This is the first post in a series about our new research project on mandamus practice in the federal courts of appeals generally and the Federal Circuit’s peculiar use of mandamus in patent cases specifically.
There has been a lot of talk recently about the Federal Circuit and mandamus. Our current research project aims to answer whether the Federal Circuit is an outlier among the circuit courts in its use of mandamus, and if so, what explains the court’s apparent infatuation with mandamus?
Mandamus—literally, “we command”—is an extraordinary event. Federal appeals courts have authority to review “final decisions” of district courts (or of the PTAB, in the Federal Circuit’s case). Mandamus provides a way for litigants to take their appeal before an appeals court while their case continues at the district court below. This can be a great thing for litigants who feel that an issue has been wrongly decided and who don’t want to wait for a final decision to take their case before the appellate court. However, if mandamus is granted too frequently, it risks compromising judicial efficiency by placing the appellate court in the awkward position of arbiter of disputes rather than reviewer of final decisions.
The Supreme Court has said three requirements must be satisfied in order for an appellate court to grant mandamus. First, the party seeking mandamus must have “no other adequate means” to obtain relief. Second, the party must show that its right to mandamus is “clear and indisputable.” Third, the court must be satisfied that mandamus is “appropriate” under the circumstances.
Typically, the federal courts of appeals will reserve their use of mandamus for important issues that are likely to arise again in future cases. For instance, attorney-client privilege is a relatively frequently reviewed issue on mandamus, because it is an issue that district courts frequently encounter. In addition to importance, the issue under mandamus review ought to be one that is not reviewable after a final verdict, or at least one in which such post-verdict review would be inefficient. For instance, the choice of venue in litigation is one such issue that is reviewable post-verdict, but oftentimes would be inefficient for the appealette court to wait for a final verdict before deciding that the wrong court heard the case. Oftentimes the use of mandamus centers on new, undecided issues.
Ideally, mandamus gives lower courts appellate guidance so that mandamus review is not needed on the issue addressed in the future. Sparing use of mandamus allows appellate courts to preserve the extraordinary character of the practice. Ideally, appellate courts avoid excessive supervision of lower court proceedings while at the same time sending a forceful message when granting mandamus. Thus, granting a writ of mandamus is an “extraordinary remedy,” reserved for clear errors in which the moving party has no other adequate means to obtain relief.
Federal Circuit Mandamus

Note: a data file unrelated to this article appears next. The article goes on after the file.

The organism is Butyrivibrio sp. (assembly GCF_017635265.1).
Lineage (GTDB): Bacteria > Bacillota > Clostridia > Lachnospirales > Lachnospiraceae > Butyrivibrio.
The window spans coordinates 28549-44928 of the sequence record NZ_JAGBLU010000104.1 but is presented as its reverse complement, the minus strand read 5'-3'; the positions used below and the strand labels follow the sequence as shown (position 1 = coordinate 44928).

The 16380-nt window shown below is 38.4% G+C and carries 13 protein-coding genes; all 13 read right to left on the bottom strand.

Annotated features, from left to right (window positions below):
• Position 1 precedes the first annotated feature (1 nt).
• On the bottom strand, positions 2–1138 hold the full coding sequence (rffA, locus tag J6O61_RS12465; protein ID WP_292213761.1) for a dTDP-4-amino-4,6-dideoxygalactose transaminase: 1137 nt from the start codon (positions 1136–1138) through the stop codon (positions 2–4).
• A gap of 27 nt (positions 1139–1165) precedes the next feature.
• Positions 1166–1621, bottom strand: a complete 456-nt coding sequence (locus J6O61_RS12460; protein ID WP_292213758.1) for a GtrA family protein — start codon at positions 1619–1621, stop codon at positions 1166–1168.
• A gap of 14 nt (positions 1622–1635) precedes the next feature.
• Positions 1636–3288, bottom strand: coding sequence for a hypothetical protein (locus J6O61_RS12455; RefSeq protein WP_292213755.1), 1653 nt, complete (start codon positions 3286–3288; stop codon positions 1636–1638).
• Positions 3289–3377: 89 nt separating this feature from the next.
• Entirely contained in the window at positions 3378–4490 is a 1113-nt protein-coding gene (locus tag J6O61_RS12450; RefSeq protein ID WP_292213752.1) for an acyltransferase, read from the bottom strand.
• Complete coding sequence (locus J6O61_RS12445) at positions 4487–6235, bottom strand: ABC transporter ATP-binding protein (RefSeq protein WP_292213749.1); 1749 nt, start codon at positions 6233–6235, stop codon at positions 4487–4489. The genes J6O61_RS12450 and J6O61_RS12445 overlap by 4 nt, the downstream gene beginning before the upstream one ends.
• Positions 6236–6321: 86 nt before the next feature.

But, this extraordinary remedy is becoming quite common, at least in the Federal Circuit. In beginning our study of the Federal Circuit’s mandamus practices, we wanted to get a sense of how the court compares to other circuit courts in granting mandamus. Using Westlaw, we collected all the decisions on writ of mandamus and hand coded them for whether mandamus was granted and what the issue the grant concerned. We found that the Federal Circuit has granted mandamus over twice as often as any other circuit.
The Federal Circuit has clearly been more activist than any other court when it comes to granting mandamus. Over the past three years, the Federal Circuit has been granting mandamus, the extraordinary remedy, at a rate more than double that of the next most frequently granting circuit (the 5th circuit and the 9th circuit).
And the numbers are even more stark when we consider just one issue on which mandamus may be granted: venue. Patent cases often meet the jurisdictional requirements of personal jurisdiction, subject matter jurisdiction, and venue in a number of different district courts. While the plaintiff typically selects her preferred venue to litigate the case, defendants may bring a motion to transfer the case to another district court that also has venue. Alternatively, the defendant may argue that the court selected by the plaintiff lacks venue. Decisions on these motions are often challenged, if at all, on mandamus.
Looking at the grants of mandamus concerning motions to transfer presents a stark look at the difference between the Federal Circuit and every other circuit court. Below is a graph of grants of mandamus by circuit court that direct a district court to transfer venue in a case.
Clearly, venue is a confounding issue for the Federal Circuit, and no other circuit court. It is odd that the Federal Circuit has issued mandamus on one issue so frequently over the past three years while only one other circuit court has granted mandamus on this issue. And that circuit did so only once.
In the next post we will give come further context and detail about the petitions for writs of mandamus at the Federal Circuit. And specifically look at the issue of venue mandamus in greater detail.